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Michigan represented at the Rally for Sanity in D.C.

A rally-goer holds an angry sign

A rally-goer holds an angry sign /Chris Baker

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Many rally participants stayed in the city after the events for some sight-seeing

Many rally participants stayed in the city after the events for some sight-seeing /Chris Baker

The "fake" rally signs made for one of the highlights of the day, with most signs tending toward gentle, resigned humor

The "fake" rally signs made for one of the highlights of the day, with most signs tending toward gentle, resigned humor /Chris Baker

The drive to Washington, D.C. to attend the Rally for Sanity and/or Fear this past weekend was in itself an insight into the position Michigan finds itself in comparison to other states. As I crossed the border into Ohio, the quality of the road surface immediately improved, and each successive state revealed another well-maintained stretch of highway. The smoothly traveled miles through Ohio were marred only by an amazing array of deer carcasses left untended – an item of maintenance Michigan appears to be more diligent about. Our roads may have giant craters you can lose your car in, but they aren’t the charnel house I found myself travelling in Northeast Ohio. If you had asked me before the trip if I felt that such a trade-off were worthwhile, I’d have laughed you off. Consider me a new believer – I found Ohio’s roads as grisly as they were interminable to travel through. I’ll take a bumpy ride over constant grim lessons in physics and the impermanence of life any day!

Arriving in the D.C. area, I noted a remarkable quantity of Michigan license plates both on the freeway and in the parking lot of my hotel. I spoke with one of the drivers, Jay from Kalamazoo. He told me, “It was a long drive, but I felt like I had to come. The political conversation in this country has become an insult to people who need real governance rather than reality-show drama.”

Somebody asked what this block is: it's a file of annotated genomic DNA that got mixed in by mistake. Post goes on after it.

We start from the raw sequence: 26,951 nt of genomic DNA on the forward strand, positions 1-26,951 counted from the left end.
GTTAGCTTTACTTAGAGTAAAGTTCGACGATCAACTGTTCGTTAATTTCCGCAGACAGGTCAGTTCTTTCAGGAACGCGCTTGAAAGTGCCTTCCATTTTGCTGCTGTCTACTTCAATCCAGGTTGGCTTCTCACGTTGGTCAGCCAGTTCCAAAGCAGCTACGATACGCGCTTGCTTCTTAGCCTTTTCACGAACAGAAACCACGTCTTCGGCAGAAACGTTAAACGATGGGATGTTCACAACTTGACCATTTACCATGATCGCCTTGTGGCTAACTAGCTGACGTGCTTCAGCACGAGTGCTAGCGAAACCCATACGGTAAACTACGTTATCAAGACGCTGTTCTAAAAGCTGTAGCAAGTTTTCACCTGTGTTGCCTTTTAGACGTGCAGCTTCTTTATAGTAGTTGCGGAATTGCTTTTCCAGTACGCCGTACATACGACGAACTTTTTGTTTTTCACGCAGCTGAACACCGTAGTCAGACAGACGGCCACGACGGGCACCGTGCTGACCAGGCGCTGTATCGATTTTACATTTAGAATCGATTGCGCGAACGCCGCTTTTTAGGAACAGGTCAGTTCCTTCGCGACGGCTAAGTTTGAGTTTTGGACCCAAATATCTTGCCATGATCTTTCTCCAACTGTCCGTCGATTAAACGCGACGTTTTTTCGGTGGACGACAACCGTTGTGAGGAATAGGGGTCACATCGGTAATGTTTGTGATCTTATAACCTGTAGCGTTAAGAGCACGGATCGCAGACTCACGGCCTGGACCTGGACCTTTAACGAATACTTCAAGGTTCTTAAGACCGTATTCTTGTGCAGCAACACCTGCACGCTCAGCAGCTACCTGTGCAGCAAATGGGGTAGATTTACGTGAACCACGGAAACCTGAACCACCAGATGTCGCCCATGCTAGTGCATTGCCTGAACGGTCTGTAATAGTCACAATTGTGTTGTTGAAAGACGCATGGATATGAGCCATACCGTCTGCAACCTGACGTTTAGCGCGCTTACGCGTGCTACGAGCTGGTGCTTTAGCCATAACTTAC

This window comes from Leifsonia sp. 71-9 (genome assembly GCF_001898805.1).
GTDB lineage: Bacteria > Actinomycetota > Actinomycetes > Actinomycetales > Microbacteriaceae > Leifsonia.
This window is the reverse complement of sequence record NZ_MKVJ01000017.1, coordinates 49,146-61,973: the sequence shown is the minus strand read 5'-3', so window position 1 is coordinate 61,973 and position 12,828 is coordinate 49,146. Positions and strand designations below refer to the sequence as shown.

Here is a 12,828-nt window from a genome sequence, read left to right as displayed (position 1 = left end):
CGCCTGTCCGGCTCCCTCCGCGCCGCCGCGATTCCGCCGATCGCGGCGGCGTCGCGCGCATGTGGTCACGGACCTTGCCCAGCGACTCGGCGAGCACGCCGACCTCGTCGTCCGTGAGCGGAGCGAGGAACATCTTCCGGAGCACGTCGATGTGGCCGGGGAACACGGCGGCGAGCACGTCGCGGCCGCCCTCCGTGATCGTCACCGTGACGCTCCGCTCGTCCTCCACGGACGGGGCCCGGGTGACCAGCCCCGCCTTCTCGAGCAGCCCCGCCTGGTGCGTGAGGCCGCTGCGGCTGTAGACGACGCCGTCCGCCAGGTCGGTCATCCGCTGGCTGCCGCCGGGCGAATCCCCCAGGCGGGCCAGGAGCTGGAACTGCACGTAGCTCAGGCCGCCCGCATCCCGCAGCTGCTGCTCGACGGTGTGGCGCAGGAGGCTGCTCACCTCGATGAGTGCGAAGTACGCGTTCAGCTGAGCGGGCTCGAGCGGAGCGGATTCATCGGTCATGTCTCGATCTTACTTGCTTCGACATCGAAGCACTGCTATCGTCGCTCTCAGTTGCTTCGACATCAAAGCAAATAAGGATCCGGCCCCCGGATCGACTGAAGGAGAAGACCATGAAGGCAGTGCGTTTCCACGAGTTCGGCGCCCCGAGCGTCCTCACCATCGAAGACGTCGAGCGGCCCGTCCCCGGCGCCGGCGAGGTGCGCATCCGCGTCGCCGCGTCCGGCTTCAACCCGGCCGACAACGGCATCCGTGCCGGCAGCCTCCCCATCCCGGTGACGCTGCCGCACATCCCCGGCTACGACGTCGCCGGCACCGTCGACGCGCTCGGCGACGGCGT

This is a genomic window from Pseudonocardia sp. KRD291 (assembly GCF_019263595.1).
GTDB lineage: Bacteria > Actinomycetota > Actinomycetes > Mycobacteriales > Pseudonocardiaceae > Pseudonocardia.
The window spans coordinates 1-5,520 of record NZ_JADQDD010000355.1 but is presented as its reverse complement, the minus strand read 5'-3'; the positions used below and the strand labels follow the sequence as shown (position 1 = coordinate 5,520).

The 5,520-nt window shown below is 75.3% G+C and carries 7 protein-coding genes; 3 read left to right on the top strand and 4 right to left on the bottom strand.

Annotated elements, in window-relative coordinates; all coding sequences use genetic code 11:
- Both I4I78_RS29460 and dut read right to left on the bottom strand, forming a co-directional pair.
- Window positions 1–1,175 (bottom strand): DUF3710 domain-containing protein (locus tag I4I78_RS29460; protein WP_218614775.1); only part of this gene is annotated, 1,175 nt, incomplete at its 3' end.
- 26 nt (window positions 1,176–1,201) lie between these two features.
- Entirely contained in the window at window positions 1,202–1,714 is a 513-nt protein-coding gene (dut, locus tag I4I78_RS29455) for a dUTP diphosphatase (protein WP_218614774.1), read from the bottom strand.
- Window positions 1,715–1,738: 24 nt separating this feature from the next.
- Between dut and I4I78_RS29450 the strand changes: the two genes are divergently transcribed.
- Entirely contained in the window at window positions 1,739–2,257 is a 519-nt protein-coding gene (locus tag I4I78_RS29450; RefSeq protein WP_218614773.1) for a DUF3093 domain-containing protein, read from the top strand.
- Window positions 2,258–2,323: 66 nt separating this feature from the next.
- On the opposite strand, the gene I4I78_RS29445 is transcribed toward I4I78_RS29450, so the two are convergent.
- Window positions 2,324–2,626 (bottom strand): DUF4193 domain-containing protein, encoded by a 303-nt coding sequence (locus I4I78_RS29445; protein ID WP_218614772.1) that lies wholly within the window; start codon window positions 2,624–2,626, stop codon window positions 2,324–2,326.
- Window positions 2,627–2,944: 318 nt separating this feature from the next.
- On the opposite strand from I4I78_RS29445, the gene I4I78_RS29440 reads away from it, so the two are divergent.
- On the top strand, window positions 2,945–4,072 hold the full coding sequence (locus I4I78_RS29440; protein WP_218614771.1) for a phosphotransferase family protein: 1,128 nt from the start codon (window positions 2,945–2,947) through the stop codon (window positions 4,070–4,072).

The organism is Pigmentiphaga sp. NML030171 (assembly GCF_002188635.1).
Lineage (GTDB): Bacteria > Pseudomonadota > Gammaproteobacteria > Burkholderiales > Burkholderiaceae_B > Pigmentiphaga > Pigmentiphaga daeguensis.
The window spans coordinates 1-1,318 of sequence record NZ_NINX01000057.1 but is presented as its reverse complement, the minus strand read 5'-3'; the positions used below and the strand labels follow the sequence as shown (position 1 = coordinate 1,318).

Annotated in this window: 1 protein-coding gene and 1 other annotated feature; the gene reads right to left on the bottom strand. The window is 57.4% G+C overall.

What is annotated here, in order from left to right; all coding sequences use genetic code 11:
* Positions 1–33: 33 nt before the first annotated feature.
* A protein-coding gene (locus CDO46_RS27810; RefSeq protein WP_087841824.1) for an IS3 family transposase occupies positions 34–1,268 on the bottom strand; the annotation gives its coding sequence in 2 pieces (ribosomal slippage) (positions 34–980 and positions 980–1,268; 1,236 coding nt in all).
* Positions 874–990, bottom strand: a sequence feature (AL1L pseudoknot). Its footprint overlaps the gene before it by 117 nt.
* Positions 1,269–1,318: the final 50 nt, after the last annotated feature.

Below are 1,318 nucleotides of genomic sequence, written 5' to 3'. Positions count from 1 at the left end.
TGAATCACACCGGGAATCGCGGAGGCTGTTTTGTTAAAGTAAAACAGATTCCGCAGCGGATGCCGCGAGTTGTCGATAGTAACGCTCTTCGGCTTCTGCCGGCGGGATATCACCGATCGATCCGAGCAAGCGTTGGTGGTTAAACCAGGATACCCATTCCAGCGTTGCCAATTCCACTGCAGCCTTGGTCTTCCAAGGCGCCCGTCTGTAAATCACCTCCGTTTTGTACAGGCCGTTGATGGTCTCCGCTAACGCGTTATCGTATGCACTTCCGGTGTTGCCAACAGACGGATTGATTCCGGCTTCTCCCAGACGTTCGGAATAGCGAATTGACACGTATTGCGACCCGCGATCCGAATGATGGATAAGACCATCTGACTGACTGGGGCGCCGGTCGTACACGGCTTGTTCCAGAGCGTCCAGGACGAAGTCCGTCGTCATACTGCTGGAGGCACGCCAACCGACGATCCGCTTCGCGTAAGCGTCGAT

That seemed to be the common theme among the other Michiganders I spoke with at the hotel – long drive, goofy politicians, we’re here to make a statement (this coming from a diverse group of people who traveled from as far north as St. Ignace). My fellow travelers were largely young, but there was a range of generations represented, from the youngest I spoke with, 9, to the oldest, 66.

At the rally, many of Michigan’s delegation were identifiable (as were many other states) by their local college and professional sports team sweatshirts. It seemed that people were as eager to be there as they were to advertise where they came from. For the first time I’ve witnessed, Michiganders wore their Detroit Lions shirts with pride rather than muted shame. People on the subway and at the rally reacted with a wry acknowledgement of Michigan’s wayward footballers that drew laughs from the very friendly and talkative throngs of people.

That steady respect seemed to extend beyond an appreciation for our team that never wins – Michigan has got a sort of cred as having graduated from the school of hard knocks with a good GPA and, more importantly, a smile. Susan, 52, of South Carolina, summed it up best, “Michigan, as a state, has lost more than any other, but you’ve all picked yourself back up and kept trying, and that says a lot.” 

I don’t know about Michigan being the “biggest loser” in this economic downswing, but we are certainly perceived to be. Common themes among people I spoke with included the collapse of General Motors, optimistic impressions of General Motor’s incipient turnaround, fear of the Detroit mythology (one rally attendee warily asked, “You aren’t from Detroit, are you?” as he checked his wallet pocket – I pretended he was joking), and amazing misconceptions about the amount of snow we get. One hapless young man asked me if we have sunlight still, mistaking our winter/summer cycle with that of Alaska.

Grand Rapids seems to have at least been moderately effective at a national level in its recent branding push to slate itself as a city for the arts. Most people I spoke with perceive Grand Rapids in a positive light, with many people having heard of our numerous public works of art but not a single person having heard of Artprize and only a slight few confusing our city for the “place where they make cereal." Durston, from Kansas City, asked about the movie industry and mentioned Ben Stiller, “Have there been a lot of other movies shot in Grand Rapids?”

Leaving the rally for the long drive home, I’m glad I was able to come and lend my number to the hundreds of thousands that traveled to D.C. to make a statement. I am proud that Michigan made such a strong showing, and it was comforting to discover that our countrymen both see our struggle and respect us for the aplomb with which we confront it. No one I spoke with could name our governor, we don’t have any scandals or disasters on the national radar, but they know us for quiet dignity and perseverance through adversity. Sounds like Michigan to me.

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